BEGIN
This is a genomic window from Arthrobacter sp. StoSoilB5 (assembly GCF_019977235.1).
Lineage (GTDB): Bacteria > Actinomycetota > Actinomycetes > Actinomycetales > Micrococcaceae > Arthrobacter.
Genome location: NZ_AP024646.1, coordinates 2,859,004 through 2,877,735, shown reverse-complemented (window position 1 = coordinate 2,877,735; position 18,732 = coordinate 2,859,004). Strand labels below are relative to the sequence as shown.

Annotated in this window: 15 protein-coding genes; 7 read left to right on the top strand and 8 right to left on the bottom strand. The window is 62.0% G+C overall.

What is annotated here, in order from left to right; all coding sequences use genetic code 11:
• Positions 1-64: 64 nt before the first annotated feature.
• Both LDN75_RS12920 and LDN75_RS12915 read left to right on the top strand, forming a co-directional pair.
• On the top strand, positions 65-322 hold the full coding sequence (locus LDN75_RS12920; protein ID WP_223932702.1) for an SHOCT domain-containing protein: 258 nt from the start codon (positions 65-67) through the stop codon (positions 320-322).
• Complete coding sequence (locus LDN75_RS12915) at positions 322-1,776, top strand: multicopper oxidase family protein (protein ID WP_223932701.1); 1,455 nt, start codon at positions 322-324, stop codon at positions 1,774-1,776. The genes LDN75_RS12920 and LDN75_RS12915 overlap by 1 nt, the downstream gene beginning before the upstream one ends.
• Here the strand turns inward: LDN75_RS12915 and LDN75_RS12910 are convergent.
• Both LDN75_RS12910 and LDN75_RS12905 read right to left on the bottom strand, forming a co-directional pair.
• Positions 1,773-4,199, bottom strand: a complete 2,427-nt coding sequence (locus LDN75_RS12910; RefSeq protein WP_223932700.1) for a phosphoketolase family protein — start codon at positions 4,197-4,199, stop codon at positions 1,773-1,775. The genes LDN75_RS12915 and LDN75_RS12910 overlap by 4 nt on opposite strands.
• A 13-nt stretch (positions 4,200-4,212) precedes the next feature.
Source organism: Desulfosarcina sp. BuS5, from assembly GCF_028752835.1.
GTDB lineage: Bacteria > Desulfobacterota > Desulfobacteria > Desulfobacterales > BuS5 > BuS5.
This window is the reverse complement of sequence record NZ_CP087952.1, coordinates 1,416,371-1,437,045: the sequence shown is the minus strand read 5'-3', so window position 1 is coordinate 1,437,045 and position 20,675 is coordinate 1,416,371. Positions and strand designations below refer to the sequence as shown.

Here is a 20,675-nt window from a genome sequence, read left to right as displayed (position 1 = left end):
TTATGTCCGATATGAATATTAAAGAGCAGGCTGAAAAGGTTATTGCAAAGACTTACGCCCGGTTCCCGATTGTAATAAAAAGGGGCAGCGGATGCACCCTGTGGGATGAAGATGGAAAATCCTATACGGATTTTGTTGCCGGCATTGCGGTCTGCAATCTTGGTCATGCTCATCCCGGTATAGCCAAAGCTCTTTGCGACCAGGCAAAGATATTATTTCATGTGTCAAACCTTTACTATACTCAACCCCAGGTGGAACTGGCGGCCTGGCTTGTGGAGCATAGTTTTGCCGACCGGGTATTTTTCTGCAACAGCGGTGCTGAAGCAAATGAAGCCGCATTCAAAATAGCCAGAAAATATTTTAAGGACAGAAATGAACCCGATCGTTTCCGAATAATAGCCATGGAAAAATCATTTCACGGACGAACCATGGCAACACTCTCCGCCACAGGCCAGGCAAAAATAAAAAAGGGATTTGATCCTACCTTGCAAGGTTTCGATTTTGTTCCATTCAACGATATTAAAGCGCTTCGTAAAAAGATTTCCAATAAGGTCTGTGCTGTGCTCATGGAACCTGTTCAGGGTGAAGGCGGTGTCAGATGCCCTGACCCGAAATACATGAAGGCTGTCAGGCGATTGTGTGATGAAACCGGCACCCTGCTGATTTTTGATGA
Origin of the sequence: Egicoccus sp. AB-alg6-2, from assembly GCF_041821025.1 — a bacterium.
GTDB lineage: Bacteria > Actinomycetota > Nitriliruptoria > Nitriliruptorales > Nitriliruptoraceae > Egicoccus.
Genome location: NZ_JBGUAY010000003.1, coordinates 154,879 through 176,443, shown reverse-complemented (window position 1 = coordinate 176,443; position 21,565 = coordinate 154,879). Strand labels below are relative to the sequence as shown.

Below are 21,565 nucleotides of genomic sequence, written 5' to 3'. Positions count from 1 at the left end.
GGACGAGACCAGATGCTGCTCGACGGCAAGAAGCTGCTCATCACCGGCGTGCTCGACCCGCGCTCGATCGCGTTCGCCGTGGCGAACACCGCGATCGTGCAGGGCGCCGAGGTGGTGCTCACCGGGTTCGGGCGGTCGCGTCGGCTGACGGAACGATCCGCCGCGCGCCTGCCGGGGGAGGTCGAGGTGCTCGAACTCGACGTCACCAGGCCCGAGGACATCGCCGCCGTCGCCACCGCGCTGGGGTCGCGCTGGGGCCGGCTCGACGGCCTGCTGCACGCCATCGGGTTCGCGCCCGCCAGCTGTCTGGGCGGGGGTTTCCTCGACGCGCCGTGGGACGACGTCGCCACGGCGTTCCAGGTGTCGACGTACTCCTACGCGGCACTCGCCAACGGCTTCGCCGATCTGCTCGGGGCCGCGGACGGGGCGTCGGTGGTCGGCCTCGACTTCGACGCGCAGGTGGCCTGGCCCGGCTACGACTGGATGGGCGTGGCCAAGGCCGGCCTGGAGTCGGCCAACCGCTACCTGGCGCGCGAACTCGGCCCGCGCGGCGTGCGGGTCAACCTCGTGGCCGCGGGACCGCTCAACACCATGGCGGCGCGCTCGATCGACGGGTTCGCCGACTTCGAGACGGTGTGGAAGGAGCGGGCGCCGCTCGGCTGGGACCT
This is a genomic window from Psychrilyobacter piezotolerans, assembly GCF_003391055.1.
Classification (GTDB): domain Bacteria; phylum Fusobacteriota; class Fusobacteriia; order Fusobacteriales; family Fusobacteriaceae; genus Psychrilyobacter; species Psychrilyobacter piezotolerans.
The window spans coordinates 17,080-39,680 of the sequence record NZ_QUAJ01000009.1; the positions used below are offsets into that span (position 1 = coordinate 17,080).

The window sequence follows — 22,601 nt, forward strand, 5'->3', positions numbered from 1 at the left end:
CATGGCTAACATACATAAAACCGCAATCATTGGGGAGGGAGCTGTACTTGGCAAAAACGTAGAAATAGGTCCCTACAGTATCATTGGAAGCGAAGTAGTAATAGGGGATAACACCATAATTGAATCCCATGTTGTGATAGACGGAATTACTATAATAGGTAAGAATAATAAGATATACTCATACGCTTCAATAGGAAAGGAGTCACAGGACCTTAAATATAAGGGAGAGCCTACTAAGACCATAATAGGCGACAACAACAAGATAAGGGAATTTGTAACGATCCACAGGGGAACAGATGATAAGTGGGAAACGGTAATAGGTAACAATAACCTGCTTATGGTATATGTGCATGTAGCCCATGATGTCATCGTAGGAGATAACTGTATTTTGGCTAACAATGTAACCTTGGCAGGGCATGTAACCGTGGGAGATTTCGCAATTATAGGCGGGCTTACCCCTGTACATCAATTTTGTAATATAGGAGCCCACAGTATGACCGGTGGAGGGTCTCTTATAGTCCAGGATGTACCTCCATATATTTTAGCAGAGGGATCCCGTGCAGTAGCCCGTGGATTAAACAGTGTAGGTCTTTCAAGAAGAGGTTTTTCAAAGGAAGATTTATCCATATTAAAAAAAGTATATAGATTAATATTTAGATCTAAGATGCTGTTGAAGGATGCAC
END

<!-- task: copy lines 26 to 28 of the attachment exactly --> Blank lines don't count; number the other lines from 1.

The window spans coordinates 17,080-39,680 of the sequence record NZ_QUAJ01000009.1; the positions used below are offsets into that span (position 1 = coordinate 17,080).

The window sequence follows — 22,601 nt, forward strand, 5'->3', positions numbered from 1 at the left end:
CATGGCTAACATACATAAAACCGCAATCATTGGGGAGGGAGCTGTACTTGGCAAAAACGTAGAAATAGGTCCCTACAGTATCATTGGAAGCGAAGTAGTAATAGGGGATAACACCATAATTGAATCCCATGTTGTGATAGACGGAATTACTATAATAGGTAAGAATAATAAGATATACTCATACGCTTCAATAGGAAAGGAGTCACAGGACCTTAAATATAAGGGAGAGCCTACTAAGACCATAATAGGCGACAACAACAAGATAAGGGAATTTGTAACGATCCACAGGGGAACAGATGATAAGTGGGAAACGGTAATAGGTAACAATAACCTGCTTATGGTATATGTGCATGTAGCCCATGATGTCATCGTAGGAGATAACTGTATTTTGGCTAACAATGTAACCTTGGCAGGGCATGTAACCGTGGGAGATTTCGCAATTATAGGCGGGCTTACCCCTGTACATCAATTTTGTAATATAGGAGCCCACAGTATGACCGGTGGAGGGTCTCTTATAGTCCAGGATGTACCTCCATATATTTTAGCAGAGGGATCCCGTGCAGTAGCCCGTGGATTAAACAGTGTAGGTCTTTCAAGAAGAGGTTTTTCAAAGGAAGATTTATCCATATTAAAAAAAGTATATAGATTAATATTTAGATCTAAGATGCTGTTGAAGGATGCAC